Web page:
YA Business Mentorship Network – Gathered Farm and Florals

Posted by Melanie Buffel on March 27, 2023

Young Agrarians is celebrating the ninth year of the Business Mentorship Network (BMN) program in BC and the expansion of the program across the Prairies! The BMN offers business mentorships to a diverse array of new and young farmers. Through one-on-one mentorship, peer networks and online workshops young farmers develop the skills necessary to operate ecologically sustainable and financially viable farm businesses.

YA business mentorships have helped over a 100+ farmers to generate more revenues, grow more food and put more land into production. Immediate results have led to on average of 64% more farm revenue, a 72% increase in food produced, and a 48% increase in land under production. We are thrilled to bring the stories of these farmers to you for inspiration!

Applications open for Mentees across Western Canada in October 2023.

Mentor applications are accepted year round.

Check out the program page on our website for more information!

We are Mackenzie Alsager and Alexander McNaughton and our business is Gathered Farm and Florals. We are mentored by Gemma McNeil of Zaklan Heritage Farm.

Where do you farm? 

We farm in the Regional District of Qathet, the unceded territory of the Tla’amin Nation.

What do you farm?

We operate a market garden with a focus on planting as many species as possible for a future food forest for our community.

What inspired you to get into farming?

It started as a hobby, both Alex and I grew up on hobby farms (his veggies, mine animals) and we met at a farmers market so you could say farming was in our destiny. We had planned on only farming for our family and selling our excess but the pandemic hit our family hard and over night we lost 80% of our income and I was pregnant so we did what we had to do and we ordered more seeds, and advertised a CSA and got as many plants in the ground as possible. Now 3 years later what inspires us to continue farming hasn’t changed much. We continue to see the value of producing the best possible food for our family and community but also a way of stewarding the land in a positive and regenerative way and doing our small part for the environment by sequestering one carbon molecule at a time.

How did you learn how to farm?

Largely self taught through seed company resources, absorbing all the free content on social media, learning resources online, books and a lot of trial and error.

What type of business structure is your farm?

We are a sole proprietorship.

How much land is under production on your farm and what are you producing?

We have 3/4 of an acre under production. We grow a lot of salad greens for our community and have a large greenhouse that produces tomatoes, cucumbers and peppers in the summer and more salad in the winter. We are building a diverse food forest on the farm as well which includes: blueberries, raspberries, strawberries, tayberries, gooseberries, josta berries, loganberry, boysenberry, seabuckthorn, currants, rhubarb, asparagus, perennial herbs, apple, pear, plum, fig, walnut, chestnut, hazelnut, and cherry.  I’m sure there are some others that I am forgetting!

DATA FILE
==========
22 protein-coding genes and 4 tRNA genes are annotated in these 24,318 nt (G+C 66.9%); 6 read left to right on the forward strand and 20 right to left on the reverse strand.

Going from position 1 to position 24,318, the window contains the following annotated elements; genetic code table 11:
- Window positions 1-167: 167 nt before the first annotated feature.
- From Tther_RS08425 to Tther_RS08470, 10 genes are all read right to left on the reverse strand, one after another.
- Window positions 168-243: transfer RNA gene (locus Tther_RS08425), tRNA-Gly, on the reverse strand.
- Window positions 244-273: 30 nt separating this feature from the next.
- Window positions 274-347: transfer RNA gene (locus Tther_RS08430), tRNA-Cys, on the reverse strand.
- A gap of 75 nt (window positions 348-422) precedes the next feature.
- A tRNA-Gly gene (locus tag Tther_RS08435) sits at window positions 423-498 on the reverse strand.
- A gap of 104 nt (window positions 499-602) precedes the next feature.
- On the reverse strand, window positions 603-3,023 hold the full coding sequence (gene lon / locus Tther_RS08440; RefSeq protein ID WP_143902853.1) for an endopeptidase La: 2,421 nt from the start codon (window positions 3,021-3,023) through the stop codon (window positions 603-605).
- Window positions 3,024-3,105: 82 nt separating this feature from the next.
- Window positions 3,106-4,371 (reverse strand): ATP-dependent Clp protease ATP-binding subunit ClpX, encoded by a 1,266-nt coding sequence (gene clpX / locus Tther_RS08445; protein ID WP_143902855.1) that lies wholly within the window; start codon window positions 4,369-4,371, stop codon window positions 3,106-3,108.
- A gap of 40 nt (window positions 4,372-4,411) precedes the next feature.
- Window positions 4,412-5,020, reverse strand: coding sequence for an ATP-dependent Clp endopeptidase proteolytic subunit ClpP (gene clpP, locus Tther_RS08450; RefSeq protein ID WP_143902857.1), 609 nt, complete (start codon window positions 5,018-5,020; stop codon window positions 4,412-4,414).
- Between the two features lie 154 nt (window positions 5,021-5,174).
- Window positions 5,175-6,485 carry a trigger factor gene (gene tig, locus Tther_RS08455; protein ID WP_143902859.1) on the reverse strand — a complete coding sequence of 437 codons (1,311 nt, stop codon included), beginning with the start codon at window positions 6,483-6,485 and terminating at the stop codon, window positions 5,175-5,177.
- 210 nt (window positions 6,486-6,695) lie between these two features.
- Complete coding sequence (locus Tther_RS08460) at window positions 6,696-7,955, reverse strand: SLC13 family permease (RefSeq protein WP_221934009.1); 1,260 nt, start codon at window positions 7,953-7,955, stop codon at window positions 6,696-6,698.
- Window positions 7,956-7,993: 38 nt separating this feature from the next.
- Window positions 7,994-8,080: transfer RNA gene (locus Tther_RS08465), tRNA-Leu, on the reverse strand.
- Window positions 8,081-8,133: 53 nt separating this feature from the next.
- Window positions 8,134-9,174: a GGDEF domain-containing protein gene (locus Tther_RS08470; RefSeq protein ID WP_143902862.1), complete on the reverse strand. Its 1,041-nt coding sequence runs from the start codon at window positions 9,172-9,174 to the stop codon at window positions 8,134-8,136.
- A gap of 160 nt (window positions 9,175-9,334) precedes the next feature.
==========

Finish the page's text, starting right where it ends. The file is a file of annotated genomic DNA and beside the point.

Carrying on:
We also grow cut flowers and produce a variety of value added foods such as pesto, compound herb butters, dried teas, confit garlic, preserves, fruit and herb cordials and fruit leathers. 

What is your land tenure and what types of ecological farm practices and/or responses to climate change realities do you engage in?

We own the land. Every year we transition into a more regenerative type of farming. We are transitioning to biodynamic farming, so no-till, no chemicals, applying biodynamic preparations. I believe that we need to close the loops as much as possible to be able to sustain what we are doing and building healthy, living soil that doesn’t require inputs year after year is a big part of what we are trying to achieve.

Why did you apply for business mentorship?

Sara Dent (co-founder and director of Young Agrarians) has been pushing me to do it for years and I finally felt like I had the time. In hindsight I wish I had done it 4 years ago when she first suggested it, I believe we would have saved ourselves a lot of money and stress if I knew then what I know now.

What is the greatest business challenge you face as a new farmer?

Impossible margins, we live in a very small community with very high living wages, 20-50% price increases on most items so we end up spending a lot more to farm here than if we were farming in the lower mainland but land cost is impossible in the lower mainland so you win some you lose some.

What is your primary business goal for the season?

This season we are determined to track our data better! 

What business tools could you not live without?


If you had a farming robot what would it be?

We could use a weeder or slug killer – could it do both?

How can we find out more about you, your farm, and its products?

Website – gatheredfarm.com

FB  and Insta – gatheredfarm

This program is made possible with the generous funding support of Vancity, Endswell Foundation and Columbia Basin Trust.